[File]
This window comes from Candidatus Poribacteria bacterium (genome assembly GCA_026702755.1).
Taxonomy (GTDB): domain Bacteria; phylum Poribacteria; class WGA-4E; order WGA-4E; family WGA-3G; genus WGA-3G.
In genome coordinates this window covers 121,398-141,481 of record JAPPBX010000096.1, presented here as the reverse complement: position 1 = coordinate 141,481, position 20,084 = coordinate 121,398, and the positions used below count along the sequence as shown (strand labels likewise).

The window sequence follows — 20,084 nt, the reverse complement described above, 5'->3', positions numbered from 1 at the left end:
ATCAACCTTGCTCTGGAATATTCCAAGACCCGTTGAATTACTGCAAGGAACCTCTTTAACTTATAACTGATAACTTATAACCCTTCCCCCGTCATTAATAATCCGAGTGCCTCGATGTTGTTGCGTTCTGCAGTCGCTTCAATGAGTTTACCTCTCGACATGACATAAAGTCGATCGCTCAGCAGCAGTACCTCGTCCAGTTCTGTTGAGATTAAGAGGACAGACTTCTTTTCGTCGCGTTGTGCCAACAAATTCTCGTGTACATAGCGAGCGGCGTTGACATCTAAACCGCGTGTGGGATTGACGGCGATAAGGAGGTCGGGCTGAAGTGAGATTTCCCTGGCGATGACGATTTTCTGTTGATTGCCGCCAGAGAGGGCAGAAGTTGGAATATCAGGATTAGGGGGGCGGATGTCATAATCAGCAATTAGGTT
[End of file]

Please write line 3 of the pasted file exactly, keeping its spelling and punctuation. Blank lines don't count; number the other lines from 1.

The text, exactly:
In genome coordinates this window covers 121,398-141,481 of record JAPPBX010000096.1, presented here as the reverse complement: position 1 = coordinate 141,481, position 20,084 = coordinate 121,398, and the positions used below count along the sequence as shown (strand labels likewise).